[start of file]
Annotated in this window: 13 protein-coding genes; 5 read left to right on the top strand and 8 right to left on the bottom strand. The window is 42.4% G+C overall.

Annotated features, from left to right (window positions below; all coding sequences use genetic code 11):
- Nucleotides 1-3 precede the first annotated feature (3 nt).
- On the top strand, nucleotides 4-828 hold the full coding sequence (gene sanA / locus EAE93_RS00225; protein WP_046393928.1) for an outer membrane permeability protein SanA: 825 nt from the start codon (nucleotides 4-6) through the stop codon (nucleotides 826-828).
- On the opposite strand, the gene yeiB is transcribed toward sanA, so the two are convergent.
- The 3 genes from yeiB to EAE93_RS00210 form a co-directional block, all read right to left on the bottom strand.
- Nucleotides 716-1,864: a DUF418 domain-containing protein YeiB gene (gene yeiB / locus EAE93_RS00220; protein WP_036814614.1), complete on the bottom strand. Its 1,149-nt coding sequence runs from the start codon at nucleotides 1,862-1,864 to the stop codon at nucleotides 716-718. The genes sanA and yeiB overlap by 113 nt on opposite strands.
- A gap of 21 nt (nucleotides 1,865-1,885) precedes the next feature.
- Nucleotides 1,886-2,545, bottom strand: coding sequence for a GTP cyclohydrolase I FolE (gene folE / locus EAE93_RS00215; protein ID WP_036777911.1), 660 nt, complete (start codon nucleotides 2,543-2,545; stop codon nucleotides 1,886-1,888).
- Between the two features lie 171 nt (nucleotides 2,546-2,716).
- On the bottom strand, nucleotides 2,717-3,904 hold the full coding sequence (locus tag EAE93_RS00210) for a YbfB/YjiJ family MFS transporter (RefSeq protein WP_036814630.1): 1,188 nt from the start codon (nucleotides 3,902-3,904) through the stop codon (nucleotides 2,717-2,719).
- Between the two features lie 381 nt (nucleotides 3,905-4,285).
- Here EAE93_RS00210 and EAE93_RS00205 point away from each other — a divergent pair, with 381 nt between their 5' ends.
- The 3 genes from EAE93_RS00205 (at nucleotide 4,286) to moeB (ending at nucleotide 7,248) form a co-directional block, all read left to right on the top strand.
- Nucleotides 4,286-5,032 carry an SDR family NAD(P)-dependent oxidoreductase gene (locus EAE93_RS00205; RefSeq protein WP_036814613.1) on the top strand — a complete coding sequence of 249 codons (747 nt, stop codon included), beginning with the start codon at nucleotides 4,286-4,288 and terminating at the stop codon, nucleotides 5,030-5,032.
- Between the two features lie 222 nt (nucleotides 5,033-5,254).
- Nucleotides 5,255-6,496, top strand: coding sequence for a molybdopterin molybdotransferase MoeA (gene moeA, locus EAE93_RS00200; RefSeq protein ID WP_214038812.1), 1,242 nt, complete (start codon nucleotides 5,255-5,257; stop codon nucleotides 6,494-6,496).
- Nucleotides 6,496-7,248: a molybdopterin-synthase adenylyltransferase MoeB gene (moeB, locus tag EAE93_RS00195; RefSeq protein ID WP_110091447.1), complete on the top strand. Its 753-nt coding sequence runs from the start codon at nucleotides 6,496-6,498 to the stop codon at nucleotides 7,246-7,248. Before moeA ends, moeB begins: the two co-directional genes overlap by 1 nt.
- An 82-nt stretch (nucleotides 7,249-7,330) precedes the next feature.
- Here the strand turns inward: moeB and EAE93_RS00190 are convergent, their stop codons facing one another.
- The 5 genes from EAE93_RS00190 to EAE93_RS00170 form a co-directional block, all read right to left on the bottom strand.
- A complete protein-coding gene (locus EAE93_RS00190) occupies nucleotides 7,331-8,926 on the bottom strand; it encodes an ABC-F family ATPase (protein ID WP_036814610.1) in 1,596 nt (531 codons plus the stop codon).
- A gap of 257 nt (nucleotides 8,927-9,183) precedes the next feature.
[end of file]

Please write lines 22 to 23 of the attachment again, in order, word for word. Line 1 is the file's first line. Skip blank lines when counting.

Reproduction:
- A complete protein-coding gene (locus EAE93_RS00190) occupies nucleotides 7,331-8,926 on the bottom strand; it encodes an ABC-F family ATPase (protein ID WP_036814610.1) in 1,596 nt (531 codons plus the stop codon).
- A gap of 257 nt (nucleotides 8,927-9,183) precedes the next feature.